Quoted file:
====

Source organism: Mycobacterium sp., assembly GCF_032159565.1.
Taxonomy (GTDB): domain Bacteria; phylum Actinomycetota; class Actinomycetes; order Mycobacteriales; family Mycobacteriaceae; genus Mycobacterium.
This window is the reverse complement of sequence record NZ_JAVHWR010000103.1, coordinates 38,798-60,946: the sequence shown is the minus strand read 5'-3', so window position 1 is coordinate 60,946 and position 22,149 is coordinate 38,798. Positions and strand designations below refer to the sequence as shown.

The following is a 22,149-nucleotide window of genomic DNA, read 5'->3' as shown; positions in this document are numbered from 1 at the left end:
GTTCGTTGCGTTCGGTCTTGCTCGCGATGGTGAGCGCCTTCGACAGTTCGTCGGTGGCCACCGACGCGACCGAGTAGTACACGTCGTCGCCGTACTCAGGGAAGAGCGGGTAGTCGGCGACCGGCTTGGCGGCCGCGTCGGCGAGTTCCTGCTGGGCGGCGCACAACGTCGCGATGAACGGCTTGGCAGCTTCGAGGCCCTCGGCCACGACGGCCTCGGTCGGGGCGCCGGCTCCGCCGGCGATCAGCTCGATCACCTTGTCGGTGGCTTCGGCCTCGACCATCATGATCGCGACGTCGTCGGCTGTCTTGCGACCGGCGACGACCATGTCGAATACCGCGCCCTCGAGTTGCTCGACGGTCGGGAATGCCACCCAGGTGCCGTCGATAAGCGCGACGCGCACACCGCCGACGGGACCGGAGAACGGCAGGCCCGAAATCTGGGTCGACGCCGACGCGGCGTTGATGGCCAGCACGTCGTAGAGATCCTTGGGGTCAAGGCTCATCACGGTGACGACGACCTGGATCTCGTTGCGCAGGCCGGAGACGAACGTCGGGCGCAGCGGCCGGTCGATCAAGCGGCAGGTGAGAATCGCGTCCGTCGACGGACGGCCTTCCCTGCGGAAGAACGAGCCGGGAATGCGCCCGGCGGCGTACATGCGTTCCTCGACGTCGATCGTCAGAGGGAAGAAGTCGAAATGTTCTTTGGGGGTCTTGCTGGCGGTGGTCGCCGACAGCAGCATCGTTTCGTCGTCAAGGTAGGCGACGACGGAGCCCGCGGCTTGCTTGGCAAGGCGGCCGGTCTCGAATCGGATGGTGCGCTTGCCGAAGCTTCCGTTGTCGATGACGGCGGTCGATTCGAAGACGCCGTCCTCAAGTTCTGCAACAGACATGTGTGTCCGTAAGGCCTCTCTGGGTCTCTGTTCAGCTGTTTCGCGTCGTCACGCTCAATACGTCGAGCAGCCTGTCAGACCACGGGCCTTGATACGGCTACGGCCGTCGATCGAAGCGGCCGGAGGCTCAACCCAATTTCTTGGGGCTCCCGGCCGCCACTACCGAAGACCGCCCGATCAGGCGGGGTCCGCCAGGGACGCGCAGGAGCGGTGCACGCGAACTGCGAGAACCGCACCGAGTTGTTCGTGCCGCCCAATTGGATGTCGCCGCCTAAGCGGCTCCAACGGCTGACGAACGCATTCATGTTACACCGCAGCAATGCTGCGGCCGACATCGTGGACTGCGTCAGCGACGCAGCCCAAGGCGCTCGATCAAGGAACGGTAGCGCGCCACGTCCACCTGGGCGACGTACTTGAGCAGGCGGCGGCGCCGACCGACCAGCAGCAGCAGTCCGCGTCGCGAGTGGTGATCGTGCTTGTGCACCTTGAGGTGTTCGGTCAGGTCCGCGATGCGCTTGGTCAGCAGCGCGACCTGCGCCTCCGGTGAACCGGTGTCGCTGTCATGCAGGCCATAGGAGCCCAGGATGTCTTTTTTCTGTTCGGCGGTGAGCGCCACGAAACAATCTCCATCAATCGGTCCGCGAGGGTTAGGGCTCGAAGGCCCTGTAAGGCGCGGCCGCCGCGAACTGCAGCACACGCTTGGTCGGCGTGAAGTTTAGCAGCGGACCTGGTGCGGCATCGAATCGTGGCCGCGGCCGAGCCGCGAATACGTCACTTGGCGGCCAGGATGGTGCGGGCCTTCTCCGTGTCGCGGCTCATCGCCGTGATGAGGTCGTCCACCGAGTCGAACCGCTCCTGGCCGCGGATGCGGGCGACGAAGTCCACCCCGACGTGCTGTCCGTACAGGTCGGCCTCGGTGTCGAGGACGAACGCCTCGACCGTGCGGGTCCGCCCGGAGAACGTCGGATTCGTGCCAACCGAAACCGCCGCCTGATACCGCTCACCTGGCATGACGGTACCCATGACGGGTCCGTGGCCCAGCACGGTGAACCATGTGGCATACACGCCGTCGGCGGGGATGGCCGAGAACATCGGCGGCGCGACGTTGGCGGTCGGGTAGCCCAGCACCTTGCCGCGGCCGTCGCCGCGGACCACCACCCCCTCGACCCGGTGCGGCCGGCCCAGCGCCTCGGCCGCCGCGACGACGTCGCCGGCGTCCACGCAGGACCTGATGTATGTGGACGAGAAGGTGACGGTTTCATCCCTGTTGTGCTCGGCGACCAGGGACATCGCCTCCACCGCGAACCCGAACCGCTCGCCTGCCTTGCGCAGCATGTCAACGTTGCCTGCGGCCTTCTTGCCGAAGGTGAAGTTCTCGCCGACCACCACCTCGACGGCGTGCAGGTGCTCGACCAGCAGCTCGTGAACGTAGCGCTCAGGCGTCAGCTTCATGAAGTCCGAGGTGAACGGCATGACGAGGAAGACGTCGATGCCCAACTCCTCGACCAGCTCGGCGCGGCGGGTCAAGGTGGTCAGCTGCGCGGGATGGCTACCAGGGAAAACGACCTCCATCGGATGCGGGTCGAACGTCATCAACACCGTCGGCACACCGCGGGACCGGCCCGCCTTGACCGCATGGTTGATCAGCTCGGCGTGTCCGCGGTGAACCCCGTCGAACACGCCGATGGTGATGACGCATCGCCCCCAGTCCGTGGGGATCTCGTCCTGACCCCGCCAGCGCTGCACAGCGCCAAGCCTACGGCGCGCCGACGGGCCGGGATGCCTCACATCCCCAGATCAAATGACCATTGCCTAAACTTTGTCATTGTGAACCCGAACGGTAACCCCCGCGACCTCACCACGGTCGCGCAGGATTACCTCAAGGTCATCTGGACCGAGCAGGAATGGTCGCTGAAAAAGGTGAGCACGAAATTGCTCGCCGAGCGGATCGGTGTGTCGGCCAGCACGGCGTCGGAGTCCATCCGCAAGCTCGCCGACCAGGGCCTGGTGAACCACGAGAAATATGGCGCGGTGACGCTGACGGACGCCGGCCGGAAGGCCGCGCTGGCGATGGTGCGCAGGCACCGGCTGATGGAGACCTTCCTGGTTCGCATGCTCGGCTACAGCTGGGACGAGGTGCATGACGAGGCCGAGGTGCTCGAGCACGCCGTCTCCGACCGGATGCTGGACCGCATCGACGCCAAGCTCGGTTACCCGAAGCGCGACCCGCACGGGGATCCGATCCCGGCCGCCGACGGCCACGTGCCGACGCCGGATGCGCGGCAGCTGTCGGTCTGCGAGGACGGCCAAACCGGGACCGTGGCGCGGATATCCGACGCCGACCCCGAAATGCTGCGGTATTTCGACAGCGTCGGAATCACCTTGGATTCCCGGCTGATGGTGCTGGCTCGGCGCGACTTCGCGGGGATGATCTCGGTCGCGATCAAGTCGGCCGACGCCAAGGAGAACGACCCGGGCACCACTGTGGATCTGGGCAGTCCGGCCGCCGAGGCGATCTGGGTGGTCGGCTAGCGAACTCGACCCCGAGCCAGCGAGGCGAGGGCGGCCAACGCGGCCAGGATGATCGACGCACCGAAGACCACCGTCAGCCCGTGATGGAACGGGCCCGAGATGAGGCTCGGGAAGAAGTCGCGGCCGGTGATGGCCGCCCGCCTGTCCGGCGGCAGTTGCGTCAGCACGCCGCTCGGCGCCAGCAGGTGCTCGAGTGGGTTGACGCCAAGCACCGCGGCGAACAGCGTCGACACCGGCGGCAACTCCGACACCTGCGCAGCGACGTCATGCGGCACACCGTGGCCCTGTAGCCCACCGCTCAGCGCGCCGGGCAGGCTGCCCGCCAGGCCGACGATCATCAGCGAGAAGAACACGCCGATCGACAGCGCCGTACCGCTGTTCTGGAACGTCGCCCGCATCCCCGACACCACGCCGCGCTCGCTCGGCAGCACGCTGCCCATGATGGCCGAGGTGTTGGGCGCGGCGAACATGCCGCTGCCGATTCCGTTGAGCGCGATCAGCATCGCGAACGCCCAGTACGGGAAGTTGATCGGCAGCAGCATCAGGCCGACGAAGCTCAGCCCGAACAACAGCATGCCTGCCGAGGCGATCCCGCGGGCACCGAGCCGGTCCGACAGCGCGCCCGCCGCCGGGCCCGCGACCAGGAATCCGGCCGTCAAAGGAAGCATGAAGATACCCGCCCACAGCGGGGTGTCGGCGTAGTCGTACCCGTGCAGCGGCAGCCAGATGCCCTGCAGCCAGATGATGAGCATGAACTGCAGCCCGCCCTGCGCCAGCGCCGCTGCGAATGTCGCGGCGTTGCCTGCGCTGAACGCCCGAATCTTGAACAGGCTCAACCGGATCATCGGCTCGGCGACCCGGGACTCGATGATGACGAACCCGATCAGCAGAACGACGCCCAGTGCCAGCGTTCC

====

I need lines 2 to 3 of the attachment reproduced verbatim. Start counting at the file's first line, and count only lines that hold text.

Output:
Taxonomy (GTDB): domain Bacteria; phylum Actinomycetota; class Actinomycetes; order Mycobacteriales; family Mycobacteriaceae; genus Mycobacterium.
This window is the reverse complement of sequence record NZ_JAVHWR010000103.1, coordinates 38,798-60,946: the sequence shown is the minus strand read 5'-3', so window position 1 is coordinate 60,946 and position 22,149 is coordinate 38,798. Positions and strand designations below refer to the sequence as shown.